The chair of the Cobb County Democratic Committee did not mince words in her speech kicking off the party’s annual Herb Butler 4th of July celebration Saturday, painting the party across the aisle as an existential opponent, a threat not only to traditional leftist pieties — redistribution and such — but democracy itself, the American way of life.
Saying that American democracy has “survived for the moment” in the wake of the Jan. 6 “failed coup attempt by Republicans, Trump supporters and enablers,” Jacquelyn Bettadapur, speaking to a crowd at the IAM Local Lodge 709 in Marietta, rejoiced in the inauguration two weeks later of President Joe Biden.
“In President Biden's own words, we celebrate the triumph not of a candidate, but of a cause: the cause of democracy,” Bettadapur said.
Then she really let them have it.
“The Cobb County GOP slogan is ‘choose freedom.’ There is no freedom living under lies, mistruths told for power and profit, facts manipulated and manufactured,” she said. “There is no freedom without democracy."
Bettadapur slammed the Cobb County Republican Party for its continued embrace of elections-related conspiracy theories such as the claim that the Cobb elections department shredded ballots, something its director has vehemently denied (what was shredded was, in fact, the blank envelopes in which absentee ballots had been mailed, according to Janine Eveler, Cobb elections director.)
“This, after three recounts and a signature signature audit have proven beyond all doubt the integrity of our election results,” Bettadapur continued. “What they could not do in 2020, they are setting up to in 2022 and 2024. They're trying to cancel free and fair election results if they don't go their way. One of us is not like the other. ... Their lies have brought us to the very brink of tyranny and fascism. We choose democracy.”
Then came the procession of elected officials and would-be elected officials, urging those at the barbecue to continue the hard work that had netted the party historic wins at the federal and county level in 2020.
Cobb Board of Commissioner Chairwoman Lisa Cupid, the first woman and first African American to lead the county’s governing board, spoke after Bettadapur.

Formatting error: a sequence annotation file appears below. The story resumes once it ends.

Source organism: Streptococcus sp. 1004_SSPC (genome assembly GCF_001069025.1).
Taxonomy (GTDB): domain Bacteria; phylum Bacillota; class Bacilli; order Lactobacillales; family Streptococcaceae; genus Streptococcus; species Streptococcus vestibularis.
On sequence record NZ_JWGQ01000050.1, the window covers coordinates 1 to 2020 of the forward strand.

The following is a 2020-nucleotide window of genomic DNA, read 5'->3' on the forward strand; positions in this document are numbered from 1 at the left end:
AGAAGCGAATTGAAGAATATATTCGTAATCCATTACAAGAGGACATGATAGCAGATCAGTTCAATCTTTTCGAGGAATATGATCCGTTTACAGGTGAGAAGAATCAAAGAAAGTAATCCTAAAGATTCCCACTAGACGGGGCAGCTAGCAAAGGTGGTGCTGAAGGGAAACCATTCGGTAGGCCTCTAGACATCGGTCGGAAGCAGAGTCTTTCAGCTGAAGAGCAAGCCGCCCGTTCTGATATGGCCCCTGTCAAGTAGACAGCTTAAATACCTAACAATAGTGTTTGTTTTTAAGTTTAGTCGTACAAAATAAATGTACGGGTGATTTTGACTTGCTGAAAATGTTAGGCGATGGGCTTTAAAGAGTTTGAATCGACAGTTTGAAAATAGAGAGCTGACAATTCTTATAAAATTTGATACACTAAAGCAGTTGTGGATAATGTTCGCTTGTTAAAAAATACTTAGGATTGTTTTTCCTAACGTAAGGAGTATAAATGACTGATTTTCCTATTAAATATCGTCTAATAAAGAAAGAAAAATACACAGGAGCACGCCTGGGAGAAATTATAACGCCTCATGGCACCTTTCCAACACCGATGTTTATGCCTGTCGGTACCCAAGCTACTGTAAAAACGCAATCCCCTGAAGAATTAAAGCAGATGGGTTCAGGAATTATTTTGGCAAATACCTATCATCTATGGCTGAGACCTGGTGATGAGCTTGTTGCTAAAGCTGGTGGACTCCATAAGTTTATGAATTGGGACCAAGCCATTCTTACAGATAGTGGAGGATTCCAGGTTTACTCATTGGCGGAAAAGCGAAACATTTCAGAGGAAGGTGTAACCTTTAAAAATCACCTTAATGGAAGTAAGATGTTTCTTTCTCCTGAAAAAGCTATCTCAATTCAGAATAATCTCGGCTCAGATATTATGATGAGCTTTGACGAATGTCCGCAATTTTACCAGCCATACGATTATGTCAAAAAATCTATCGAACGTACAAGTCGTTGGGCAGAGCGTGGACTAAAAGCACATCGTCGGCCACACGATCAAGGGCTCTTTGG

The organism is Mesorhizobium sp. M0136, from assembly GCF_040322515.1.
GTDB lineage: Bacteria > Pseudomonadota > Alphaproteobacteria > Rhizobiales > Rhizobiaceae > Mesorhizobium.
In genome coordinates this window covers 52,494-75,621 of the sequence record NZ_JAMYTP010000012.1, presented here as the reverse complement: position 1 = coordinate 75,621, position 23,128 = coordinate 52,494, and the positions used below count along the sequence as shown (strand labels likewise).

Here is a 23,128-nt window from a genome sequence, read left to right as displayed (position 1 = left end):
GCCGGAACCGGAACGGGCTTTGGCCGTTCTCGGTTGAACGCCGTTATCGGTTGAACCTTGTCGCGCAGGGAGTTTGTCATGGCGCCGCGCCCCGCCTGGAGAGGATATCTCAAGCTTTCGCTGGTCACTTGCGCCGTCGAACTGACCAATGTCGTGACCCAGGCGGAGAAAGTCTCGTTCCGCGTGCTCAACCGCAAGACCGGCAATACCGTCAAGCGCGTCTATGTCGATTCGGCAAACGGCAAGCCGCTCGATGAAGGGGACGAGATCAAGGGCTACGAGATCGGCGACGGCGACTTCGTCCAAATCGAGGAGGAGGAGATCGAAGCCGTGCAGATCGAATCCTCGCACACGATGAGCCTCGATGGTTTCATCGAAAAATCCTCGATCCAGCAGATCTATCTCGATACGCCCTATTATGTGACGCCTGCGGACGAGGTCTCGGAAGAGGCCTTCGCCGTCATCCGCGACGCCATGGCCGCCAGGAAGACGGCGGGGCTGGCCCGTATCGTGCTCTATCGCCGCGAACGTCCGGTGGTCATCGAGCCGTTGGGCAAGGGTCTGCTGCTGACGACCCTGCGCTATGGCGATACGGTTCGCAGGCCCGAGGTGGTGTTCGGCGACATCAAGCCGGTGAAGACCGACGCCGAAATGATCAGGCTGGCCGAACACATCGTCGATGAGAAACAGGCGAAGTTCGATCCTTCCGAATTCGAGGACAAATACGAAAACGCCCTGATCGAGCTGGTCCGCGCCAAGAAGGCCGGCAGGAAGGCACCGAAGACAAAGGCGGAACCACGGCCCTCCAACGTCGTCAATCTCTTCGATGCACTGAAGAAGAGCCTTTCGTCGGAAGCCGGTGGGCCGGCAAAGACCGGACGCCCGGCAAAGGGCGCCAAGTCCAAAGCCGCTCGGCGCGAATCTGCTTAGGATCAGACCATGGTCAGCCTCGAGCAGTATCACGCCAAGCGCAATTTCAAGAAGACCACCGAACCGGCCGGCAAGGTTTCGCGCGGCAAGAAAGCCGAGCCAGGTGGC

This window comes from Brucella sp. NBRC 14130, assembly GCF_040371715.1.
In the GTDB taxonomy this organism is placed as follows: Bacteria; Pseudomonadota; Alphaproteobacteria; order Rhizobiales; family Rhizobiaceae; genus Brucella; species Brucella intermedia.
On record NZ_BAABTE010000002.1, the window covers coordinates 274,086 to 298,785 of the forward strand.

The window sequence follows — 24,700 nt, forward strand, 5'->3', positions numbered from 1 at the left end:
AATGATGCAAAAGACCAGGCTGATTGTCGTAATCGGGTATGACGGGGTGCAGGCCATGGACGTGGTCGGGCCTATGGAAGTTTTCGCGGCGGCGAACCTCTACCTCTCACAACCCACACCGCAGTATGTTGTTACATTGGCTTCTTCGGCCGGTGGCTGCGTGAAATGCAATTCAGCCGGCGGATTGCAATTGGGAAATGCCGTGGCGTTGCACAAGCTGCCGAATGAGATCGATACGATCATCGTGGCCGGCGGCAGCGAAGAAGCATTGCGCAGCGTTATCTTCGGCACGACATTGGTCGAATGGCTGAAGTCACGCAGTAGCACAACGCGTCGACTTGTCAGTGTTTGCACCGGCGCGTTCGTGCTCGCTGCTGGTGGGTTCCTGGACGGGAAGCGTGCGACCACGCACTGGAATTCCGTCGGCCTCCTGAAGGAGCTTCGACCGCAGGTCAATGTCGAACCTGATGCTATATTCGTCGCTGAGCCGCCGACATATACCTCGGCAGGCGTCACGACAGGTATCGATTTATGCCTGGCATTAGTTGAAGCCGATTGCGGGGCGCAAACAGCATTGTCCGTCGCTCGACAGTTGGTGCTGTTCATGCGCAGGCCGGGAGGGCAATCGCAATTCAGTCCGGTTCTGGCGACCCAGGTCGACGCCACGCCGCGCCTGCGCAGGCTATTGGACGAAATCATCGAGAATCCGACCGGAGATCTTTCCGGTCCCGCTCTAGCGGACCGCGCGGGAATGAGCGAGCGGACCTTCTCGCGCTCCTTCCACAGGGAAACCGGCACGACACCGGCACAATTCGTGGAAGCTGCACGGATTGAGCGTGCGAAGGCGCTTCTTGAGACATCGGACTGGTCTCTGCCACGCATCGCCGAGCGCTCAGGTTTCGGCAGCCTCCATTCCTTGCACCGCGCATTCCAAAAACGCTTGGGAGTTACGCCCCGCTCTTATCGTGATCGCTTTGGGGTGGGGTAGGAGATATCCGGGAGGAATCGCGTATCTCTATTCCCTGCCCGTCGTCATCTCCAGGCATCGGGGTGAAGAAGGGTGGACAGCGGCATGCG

“July Fourth always represents a time for us to celebrate life, liberty and the pursuit of happiness for everyone, and because of the many brave men and women before us, we’re able to do that,” she said. “But I just wanted to impress upon you that brave men and women are still needed today. They still are needed as we address disparity with how we live, and how our students learn, and with how our leaders lead.”
Introducing the next speaker, state Rep. David Wilkerson, D-Powder Springs, said Democrats don’t send people to Washington, D.C. “to raid the Capitol — we send people to work.”
U.S. Rep. Lucy McBath, D-Marietta, then took the stage and energized the crowd with a brief speech of her own.
Other notable speakers that followed included Statehouse candidate Priscilla Smith; state Rep. Erick Allen, D-Smyrna, a candidate for lieutenant governor; Marietta Councilwoman Michelle Cooper Kelly, a candidate for mayor; and attorney general candidates Charlie Bailey and Jen Jordan, the state senator representing part of east Cobb.
Jordan recounted how her 2018 opponent, Republican Leah Aldridge, recently spoke at a redistricting hearing, where she blamed Cobb for her loss.
“And y’all: she’s right,” Jordan said, emphasizing Cobb’s recent and dramatic leftward shift.
Attacking Republican incumbent Chris Carr, Jordan said she would use the power of the office for issues that mattered to the crowd at the lodge.
“You know who would have shut down Sterigenics?” Jordan asked. "The attorney general." Who would “stop” the “unconstitutional” laws passed by state lawmakers and signed by the governor? The AG. Who would “protect voting rights?” The AG.
After all the lesser-known candidates had their four minutes, the last person to speak was state Sen. Michael “Doc” Rhett, D-Marietta, dressed for a jog, who gave himself a quick 30-second plug.
“I went down to the Peachtree Road Race this morning, and I got in line, and then they told me I wasn’t running until tomorrow,” he said. “So I’m going to eat this little meal and ask you: Don’t forget Senator Rhett.”